The sister of a Georgia woman slain in a double murder-suicide on Thursday said she had feared the worst for her as her relationship with her boyfriend of more than a decade deteriorated to a point where the couple had separated.
Melissa Ball and her 8-year-old son, Grayden Lee Whitmore, were shot and killed by Christopher Eric Whitmore at a convenience center in Varnell, Ga., Thursday evening. Police believe Eric Whitmore, Grayden’s father, then turned the gun on himself.
Melissa Ball’s sister, Mandi Ball, said she thought it was only a matter of time before Eric Whitmore would resort to violence.
“I expected him to kill himself, and I even thought and mentioned it to other people that he wasn’t stable and would kill them all,” Mandi Ball told the Dalton Daily Citizen. “I told my mom a couple of weeks ago that this was going to happen, but I couldn’t make (Melissa) get out of that situation. There are warning signs and we should have all seen it.”
Mandi Ball said Melissa endured a pattern of mental and physical abuse for years at the hands of her live-in boyfriend, who she shared a child with. But the two had separated earlier this year, and Melissa Ball had been living with her grandmother after finally not being able to stay in the relationship with Eric Whitmore any longer.
“She had been so mentally abused over the years,” Mandi Ball said. “He threatened to kill her a lot. He had told her so many times, she didn’t take it seriously. She knew that he was crazy, but I don’t think that she ever believed he would really hurt Grayden.”
A check of police records revealed that Eric Whitmore, 36, had never been arrested on a domestic violence charge in Dalton or Whitfield County, had never been convicted of a felony there and legally carried a gun permit. Whitfield County Sheriff’s Office Capt. Rick Swiney said Whitmore had arrests in 1996 for theft, 2003 for deposit account fraud, two arrests in 2005 on a probation violation, traffic charges and a child support order, and finally in 2008 for driving on a suspended license. But there was never a complaint of domestic violence.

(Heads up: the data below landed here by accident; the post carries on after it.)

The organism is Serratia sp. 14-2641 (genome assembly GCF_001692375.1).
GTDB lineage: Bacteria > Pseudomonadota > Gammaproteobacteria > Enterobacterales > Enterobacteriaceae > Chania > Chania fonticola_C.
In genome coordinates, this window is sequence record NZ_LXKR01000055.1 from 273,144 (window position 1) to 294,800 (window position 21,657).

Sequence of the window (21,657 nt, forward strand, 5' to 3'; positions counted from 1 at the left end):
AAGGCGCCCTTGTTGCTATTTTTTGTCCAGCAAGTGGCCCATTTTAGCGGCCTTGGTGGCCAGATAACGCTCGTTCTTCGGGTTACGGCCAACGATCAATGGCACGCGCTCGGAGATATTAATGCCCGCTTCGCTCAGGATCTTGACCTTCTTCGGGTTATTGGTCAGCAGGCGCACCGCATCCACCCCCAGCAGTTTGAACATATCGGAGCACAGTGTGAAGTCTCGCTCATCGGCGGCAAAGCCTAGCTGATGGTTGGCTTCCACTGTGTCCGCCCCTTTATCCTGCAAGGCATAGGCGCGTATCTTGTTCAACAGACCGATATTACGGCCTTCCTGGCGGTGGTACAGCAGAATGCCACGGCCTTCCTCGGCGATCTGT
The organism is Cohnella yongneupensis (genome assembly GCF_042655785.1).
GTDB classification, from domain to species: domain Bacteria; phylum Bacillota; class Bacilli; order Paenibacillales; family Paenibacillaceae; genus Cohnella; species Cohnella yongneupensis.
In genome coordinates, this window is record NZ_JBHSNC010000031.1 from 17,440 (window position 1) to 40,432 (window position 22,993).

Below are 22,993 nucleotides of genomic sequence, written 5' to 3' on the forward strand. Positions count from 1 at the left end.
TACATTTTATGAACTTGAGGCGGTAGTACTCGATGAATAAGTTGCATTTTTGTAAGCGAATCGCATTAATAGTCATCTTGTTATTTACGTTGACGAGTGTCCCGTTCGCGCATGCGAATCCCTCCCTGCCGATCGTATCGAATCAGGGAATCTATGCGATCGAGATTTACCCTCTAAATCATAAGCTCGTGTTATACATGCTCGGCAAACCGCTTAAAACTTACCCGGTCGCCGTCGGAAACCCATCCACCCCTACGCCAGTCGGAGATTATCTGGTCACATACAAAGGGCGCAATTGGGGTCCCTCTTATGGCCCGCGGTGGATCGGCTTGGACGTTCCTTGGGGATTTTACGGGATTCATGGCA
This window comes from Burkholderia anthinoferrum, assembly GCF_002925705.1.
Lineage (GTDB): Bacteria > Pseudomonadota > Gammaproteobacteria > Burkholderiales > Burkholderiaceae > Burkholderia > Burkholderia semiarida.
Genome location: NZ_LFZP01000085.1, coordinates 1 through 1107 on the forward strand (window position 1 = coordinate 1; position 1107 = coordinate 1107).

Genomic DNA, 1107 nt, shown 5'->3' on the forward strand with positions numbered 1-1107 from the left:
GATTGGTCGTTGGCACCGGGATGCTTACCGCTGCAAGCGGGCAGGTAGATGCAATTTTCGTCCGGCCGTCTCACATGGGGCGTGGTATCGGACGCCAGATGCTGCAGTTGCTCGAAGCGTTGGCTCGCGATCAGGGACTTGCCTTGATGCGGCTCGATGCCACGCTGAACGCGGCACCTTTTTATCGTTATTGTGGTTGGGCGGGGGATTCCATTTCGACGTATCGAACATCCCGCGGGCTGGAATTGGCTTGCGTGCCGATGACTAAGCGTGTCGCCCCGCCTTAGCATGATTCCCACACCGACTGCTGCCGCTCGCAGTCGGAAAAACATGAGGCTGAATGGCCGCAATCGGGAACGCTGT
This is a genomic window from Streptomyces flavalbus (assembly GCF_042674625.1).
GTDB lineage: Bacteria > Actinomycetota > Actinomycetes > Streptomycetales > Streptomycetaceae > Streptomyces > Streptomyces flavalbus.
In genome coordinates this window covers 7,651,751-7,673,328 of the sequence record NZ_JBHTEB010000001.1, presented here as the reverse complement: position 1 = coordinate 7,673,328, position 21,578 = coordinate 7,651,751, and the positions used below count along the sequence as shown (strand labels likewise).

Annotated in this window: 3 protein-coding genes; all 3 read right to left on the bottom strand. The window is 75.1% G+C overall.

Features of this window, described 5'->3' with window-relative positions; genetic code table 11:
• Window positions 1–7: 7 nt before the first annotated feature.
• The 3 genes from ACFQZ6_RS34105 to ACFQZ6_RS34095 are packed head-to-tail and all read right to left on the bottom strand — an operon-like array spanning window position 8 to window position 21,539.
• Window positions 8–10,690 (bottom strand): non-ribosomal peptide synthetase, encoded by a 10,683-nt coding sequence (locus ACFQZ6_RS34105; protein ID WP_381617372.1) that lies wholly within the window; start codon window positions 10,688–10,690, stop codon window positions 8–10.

“If you met him, you would never think that he was like that,” Mandi Ball said. “He was just your average guy, but he was totally different with my sister. I don’t understand it and I never will. He was just very controlling with her. He wouldn’t let her do anything as simple as dyeing her hair. He kept her beat down.”
Mandi Ball said her sister had been in contact with the local district attorney’s domestic violence unit about taking out a temporary protective order against Whitmore. She had planned to meet with them this week, but postponed the meeting until Monday.
“I tried to help, but I felt like the entire system and safety net let her down,” Mandi Ball said. “It is just very tragic and still seems unreal to me. I can’t imagine anyone doing that to a kid.”
The Dalton (Ga.) Daily Citizen contributed to this story.